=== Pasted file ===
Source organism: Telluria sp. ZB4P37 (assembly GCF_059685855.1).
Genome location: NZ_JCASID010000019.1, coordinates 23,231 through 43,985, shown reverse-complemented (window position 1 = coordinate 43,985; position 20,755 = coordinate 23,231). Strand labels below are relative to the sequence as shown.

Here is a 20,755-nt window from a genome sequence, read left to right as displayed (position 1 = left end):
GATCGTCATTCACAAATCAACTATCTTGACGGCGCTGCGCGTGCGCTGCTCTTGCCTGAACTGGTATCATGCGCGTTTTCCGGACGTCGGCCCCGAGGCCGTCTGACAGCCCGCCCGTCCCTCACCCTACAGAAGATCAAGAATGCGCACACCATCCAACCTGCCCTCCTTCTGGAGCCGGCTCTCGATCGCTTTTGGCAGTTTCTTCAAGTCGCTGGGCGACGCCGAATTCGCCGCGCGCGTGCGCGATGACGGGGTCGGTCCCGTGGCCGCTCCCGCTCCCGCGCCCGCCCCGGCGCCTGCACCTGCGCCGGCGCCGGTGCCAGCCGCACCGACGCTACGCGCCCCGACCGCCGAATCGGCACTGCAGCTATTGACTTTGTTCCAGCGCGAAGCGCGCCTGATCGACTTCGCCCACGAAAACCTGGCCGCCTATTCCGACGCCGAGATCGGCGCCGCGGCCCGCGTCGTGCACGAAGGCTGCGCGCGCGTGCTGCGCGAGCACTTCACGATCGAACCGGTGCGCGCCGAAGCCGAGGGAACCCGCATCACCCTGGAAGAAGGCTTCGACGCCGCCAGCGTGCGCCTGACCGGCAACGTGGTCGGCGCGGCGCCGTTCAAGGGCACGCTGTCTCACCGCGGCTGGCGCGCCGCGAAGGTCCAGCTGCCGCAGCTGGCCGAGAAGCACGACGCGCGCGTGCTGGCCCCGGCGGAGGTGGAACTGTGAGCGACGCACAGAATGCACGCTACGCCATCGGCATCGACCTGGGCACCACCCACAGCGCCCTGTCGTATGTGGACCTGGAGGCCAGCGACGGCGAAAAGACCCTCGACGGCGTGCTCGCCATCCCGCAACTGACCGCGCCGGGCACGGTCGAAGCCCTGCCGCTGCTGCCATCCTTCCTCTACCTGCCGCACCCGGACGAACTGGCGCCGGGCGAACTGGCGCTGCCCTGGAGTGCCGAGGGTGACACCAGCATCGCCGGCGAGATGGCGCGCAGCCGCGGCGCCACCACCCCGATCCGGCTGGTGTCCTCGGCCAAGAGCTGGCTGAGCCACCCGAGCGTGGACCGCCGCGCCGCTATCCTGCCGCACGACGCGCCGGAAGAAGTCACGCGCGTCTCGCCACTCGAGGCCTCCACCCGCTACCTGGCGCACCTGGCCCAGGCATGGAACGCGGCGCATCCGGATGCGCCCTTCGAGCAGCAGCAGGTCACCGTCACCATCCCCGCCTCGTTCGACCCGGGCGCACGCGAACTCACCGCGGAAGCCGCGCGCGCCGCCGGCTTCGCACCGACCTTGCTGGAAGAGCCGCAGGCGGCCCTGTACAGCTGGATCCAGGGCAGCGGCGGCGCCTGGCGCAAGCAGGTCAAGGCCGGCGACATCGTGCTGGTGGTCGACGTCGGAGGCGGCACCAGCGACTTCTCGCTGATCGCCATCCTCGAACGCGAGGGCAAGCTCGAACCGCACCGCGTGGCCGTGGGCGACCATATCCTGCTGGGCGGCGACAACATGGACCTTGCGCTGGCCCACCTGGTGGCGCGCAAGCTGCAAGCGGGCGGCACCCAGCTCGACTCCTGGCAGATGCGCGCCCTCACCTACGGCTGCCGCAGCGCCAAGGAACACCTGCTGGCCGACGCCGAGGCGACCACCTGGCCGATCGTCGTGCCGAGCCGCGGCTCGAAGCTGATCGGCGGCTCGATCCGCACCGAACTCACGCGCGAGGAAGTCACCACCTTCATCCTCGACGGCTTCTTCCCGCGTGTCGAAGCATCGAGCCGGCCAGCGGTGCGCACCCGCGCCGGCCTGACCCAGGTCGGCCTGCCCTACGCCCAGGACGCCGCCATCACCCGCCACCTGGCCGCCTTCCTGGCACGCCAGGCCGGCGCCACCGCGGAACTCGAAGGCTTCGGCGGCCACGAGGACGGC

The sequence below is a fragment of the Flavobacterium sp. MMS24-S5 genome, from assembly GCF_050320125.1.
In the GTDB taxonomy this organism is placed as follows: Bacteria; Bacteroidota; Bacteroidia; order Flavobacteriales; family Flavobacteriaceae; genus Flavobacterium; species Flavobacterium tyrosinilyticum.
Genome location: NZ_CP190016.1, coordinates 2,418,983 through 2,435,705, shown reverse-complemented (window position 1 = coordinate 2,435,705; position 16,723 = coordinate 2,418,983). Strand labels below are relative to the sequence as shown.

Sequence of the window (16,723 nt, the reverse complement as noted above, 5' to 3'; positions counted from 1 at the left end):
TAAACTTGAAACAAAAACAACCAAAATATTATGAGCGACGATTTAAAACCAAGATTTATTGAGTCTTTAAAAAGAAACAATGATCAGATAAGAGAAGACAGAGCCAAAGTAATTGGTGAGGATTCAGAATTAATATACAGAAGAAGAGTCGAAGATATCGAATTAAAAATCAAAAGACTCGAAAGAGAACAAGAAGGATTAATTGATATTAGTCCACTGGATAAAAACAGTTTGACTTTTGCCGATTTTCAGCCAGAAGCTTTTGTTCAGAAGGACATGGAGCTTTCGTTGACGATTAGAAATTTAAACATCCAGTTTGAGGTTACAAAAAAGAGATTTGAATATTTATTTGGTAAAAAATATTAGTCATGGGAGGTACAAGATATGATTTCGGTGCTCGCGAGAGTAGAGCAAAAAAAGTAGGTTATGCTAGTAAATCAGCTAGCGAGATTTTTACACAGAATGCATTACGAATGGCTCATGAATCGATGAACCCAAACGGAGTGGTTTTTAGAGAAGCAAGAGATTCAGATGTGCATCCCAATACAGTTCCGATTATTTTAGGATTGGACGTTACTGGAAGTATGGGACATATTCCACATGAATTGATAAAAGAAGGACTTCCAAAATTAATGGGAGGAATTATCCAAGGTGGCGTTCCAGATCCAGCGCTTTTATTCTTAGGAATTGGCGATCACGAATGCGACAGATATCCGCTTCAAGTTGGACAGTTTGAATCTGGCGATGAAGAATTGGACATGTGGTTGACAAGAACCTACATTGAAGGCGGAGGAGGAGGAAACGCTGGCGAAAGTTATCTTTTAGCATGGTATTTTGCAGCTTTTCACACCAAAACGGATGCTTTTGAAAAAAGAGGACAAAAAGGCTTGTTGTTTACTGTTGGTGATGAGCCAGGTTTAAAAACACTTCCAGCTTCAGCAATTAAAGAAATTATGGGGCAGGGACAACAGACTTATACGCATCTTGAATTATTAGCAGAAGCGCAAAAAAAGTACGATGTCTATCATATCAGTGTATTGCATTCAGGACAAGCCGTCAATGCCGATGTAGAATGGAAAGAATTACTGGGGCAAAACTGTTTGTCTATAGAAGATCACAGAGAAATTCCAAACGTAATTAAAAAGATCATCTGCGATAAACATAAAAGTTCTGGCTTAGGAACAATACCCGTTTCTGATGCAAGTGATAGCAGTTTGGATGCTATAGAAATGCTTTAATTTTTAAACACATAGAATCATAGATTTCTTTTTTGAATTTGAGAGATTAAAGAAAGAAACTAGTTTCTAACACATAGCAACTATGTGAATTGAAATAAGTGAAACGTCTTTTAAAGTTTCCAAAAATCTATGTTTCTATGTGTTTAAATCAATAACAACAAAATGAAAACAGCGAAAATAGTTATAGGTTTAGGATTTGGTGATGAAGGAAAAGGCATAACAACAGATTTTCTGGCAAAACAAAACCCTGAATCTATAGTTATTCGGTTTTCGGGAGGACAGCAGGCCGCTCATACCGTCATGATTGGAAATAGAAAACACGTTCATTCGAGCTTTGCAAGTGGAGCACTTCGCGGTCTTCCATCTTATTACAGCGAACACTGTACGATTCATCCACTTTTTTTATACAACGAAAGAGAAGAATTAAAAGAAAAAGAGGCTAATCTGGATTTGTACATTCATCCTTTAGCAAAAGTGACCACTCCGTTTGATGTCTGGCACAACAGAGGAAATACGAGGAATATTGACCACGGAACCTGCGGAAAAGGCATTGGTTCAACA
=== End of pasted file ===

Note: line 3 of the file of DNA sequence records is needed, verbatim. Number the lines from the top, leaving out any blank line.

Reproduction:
Here is a 20,755-nt window from a genome sequence, read left to right as displayed (position 1 = left end):